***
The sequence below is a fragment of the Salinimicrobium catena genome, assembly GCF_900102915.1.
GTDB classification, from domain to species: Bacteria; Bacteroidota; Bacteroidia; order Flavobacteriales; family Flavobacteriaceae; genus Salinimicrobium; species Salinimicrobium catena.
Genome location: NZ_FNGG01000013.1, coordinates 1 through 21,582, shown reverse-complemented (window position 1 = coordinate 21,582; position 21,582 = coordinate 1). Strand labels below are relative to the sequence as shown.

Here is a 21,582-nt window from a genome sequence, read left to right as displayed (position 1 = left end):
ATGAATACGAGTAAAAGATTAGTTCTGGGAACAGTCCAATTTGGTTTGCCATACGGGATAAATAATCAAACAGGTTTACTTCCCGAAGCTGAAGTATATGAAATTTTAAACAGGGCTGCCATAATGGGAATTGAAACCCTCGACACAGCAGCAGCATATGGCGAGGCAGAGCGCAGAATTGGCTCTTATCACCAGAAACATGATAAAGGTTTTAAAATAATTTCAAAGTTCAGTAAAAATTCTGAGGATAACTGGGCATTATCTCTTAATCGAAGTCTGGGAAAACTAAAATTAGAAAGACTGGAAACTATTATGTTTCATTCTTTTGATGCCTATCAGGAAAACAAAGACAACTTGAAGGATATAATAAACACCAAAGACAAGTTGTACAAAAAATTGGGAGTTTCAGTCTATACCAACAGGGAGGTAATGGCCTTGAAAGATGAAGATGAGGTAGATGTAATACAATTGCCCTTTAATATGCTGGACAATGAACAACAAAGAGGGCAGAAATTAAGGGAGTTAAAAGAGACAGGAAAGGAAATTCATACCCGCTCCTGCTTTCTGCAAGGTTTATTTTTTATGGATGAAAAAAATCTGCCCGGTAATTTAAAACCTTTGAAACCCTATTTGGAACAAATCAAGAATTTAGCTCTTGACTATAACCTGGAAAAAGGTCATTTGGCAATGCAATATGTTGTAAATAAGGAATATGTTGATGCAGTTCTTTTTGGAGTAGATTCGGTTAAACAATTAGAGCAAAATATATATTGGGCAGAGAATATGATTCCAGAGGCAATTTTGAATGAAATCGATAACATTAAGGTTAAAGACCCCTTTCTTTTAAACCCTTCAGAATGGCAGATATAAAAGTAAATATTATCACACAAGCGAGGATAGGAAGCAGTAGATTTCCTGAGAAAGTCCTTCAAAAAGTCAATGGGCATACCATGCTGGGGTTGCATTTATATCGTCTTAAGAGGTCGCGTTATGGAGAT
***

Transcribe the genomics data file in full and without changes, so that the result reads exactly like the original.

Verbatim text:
The sequence below is a fragment of the Salinimicrobium catena genome, assembly GCF_900102915.1.
GTDB classification, from domain to species: Bacteria; Bacteroidota; Bacteroidia; order Flavobacteriales; family Flavobacteriaceae; genus Salinimicrobium; species Salinimicrobium catena.
Genome location: NZ_FNGG01000013.1, coordinates 1 through 21,582, shown reverse-complemented (window position 1 = coordinate 21,582; position 21,582 = coordinate 1). Strand labels below are relative to the sequence as shown.

Here is a 21,582-nt window from a genome sequence, read left to right as displayed (position 1 = left end):
ATGAATACGAGTAAAAGATTAGTTCTGGGAACAGTCCAATTTGGTTTGCCATACGGGATAAATAATCAAACAGGTTTACTTCCCGAAGCTGAAGTATATGAAATTTTAAACAGGGCTGCCATAATGGGAATTGAAACCCTCGACACAGCAGCAGCATATGGCGAGGCAGAGCGCAGAATTGGCTCTTATCACCAGAAACATGATAAAGGTTTTAAAATAATTTCAAAGTTCAGTAAAAATTCTGAGGATAACTGGGCATTATCTCTTAATCGAAGTCTGGGAAAACTAAAATTAGAAAGACTGGAAACTATTATGTTTCATTCTTTTGATGCCTATCAGGAAAACAAAGACAACTTGAAGGATATAATAAACACCAAAGACAAGTTGTACAAAAAATTGGGAGTTTCAGTCTATACCAACAGGGAGGTAATGGCCTTGAAAGATGAAGATGAGGTAGATGTAATACAATTGCCCTTTAATATGCTGGACAATGAACAACAAAGAGGGCAGAAATTAAGGGAGTTAAAAGAGACAGGAAAGGAAATTCATACCCGCTCCTGCTTTCTGCAAGGTTTATTTTTTATGGATGAAAAAAATCTGCCCGGTAATTTAAAACCTTTGAAACCCTATTTGGAACAAATCAAGAATTTAGCTCTTGACTATAACCTGGAAAAAGGTCATTTGGCAATGCAATATGTTGTAAATAAGGAATATGTTGATGCAGTTCTTTTTGGAGTAGATTCGGTTAAACAATTAGAGCAAAATATATATTGGGCAGAGAATATGATTCCAGAGGCAATTTTGAATGAAATCGATAACATTAAGGTTAAAGACCCCTTTCTTTTAAACCCTTCAGAATGGCAGATATAAAAGTAAATATTATCACACAAGCGAGGATAGGAAGCAGTAGATTTCCTGAGAAAGTCCTTCAAAAAGTCAATGGGCATACCATGCTGGGGTTGCATTTATATCGTCTTAAGAGGTCGCGTTATGGAGAT